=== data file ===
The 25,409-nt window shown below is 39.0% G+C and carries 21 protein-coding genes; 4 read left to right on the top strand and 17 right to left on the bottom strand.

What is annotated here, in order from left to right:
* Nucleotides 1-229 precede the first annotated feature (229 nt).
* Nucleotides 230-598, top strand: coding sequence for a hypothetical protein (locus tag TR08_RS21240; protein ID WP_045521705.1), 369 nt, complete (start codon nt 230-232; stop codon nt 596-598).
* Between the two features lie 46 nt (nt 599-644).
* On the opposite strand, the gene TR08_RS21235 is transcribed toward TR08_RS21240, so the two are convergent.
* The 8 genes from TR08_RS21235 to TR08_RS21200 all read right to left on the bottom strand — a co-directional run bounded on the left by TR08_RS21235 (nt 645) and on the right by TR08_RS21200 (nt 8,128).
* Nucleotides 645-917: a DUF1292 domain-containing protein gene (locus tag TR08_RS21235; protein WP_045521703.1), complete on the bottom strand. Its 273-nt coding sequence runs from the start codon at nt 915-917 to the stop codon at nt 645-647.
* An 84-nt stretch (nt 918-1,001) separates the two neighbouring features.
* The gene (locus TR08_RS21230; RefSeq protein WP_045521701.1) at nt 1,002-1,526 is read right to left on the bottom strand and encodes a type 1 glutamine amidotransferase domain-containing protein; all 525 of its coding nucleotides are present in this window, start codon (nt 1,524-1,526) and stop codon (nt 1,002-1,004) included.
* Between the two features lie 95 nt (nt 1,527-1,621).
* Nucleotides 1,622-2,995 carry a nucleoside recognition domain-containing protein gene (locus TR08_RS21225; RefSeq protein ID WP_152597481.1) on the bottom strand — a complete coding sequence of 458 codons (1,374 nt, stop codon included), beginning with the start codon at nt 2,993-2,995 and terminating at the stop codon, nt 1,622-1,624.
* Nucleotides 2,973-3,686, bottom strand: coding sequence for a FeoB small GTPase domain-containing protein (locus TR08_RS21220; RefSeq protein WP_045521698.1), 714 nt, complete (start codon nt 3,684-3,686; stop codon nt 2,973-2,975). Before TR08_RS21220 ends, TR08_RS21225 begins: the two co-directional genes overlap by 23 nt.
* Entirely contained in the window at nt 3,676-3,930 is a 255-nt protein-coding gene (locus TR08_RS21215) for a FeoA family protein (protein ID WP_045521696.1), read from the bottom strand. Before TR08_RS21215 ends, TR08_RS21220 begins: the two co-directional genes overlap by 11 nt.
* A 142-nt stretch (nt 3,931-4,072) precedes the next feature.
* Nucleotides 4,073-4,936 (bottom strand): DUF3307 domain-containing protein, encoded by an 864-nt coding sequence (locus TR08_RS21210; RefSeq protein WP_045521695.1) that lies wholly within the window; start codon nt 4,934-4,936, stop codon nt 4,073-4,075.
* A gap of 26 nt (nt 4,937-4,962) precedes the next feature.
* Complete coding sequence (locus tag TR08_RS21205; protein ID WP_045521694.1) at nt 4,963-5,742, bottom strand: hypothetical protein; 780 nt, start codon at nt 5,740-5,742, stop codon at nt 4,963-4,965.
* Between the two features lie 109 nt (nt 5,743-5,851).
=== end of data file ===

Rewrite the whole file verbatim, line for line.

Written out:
The 25,409-nt window shown below is 39.0% G+C and carries 21 protein-coding genes; 4 read left to right on the top strand and 17 right to left on the bottom strand.

What is annotated here, in order from left to right:
* Nucleotides 1-229 precede the first annotated feature (229 nt).
* Nucleotides 230-598, top strand: coding sequence for a hypothetical protein (locus tag TR08_RS21240; protein ID WP_045521705.1), 369 nt, complete (start codon nt 230-232; stop codon nt 596-598).
* Between the two features lie 46 nt (nt 599-644).
* On the opposite strand, the gene TR08_RS21235 is transcribed toward TR08_RS21240, so the two are convergent.
* The 8 genes from TR08_RS21235 to TR08_RS21200 all read right to left on the bottom strand — a co-directional run bounded on the left by TR08_RS21235 (nt 645) and on the right by TR08_RS21200 (nt 8,128).
* Nucleotides 645-917: a DUF1292 domain-containing protein gene (locus tag TR08_RS21235; protein WP_045521703.1), complete on the bottom strand. Its 273-nt coding sequence runs from the start codon at nt 915-917 to the stop codon at nt 645-647.
* An 84-nt stretch (nt 918-1,001) separates the two neighbouring features.
* The gene (locus TR08_RS21230; RefSeq protein WP_045521701.1) at nt 1,002-1,526 is read right to left on the bottom strand and encodes a type 1 glutamine amidotransferase domain-containing protein; all 525 of its coding nucleotides are present in this window, start codon (nt 1,524-1,526) and stop codon (nt 1,002-1,004) included.
* Between the two features lie 95 nt (nt 1,527-1,621).
* Nucleotides 1,622-2,995 carry a nucleoside recognition domain-containing protein gene (locus TR08_RS21225; RefSeq protein ID WP_152597481.1) on the bottom strand — a complete coding sequence of 458 codons (1,374 nt, stop codon included), beginning with the start codon at nt 2,993-2,995 and terminating at the stop codon, nt 1,622-1,624.
* Nucleotides 2,973-3,686, bottom strand: coding sequence for a FeoB small GTPase domain-containing protein (locus TR08_RS21220; RefSeq protein WP_045521698.1), 714 nt, complete (start codon nt 3,684-3,686; stop codon nt 2,973-2,975). Before TR08_RS21220 ends, TR08_RS21225 begins: the two co-directional genes overlap by 23 nt.
* Entirely contained in the window at nt 3,676-3,930 is a 255-nt protein-coding gene (locus TR08_RS21215) for a FeoA family protein (protein ID WP_045521696.1), read from the bottom strand. Before TR08_RS21215 ends, TR08_RS21220 begins: the two co-directional genes overlap by 11 nt.
* A 142-nt stretch (nt 3,931-4,072) precedes the next feature.
* Nucleotides 4,073-4,936 (bottom strand): DUF3307 domain-containing protein, encoded by an 864-nt coding sequence (locus TR08_RS21210; RefSeq protein WP_045521695.1) that lies wholly within the window; start codon nt 4,934-4,936, stop codon nt 4,073-4,075.
* A gap of 26 nt (nt 4,937-4,962) precedes the next feature.
* Complete coding sequence (locus tag TR08_RS21205; protein ID WP_045521694.1) at nt 4,963-5,742, bottom strand: hypothetical protein; 780 nt, start codon at nt 5,740-5,742, stop codon at nt 4,963-4,965.
* Between the two features lie 109 nt (nt 5,743-5,851).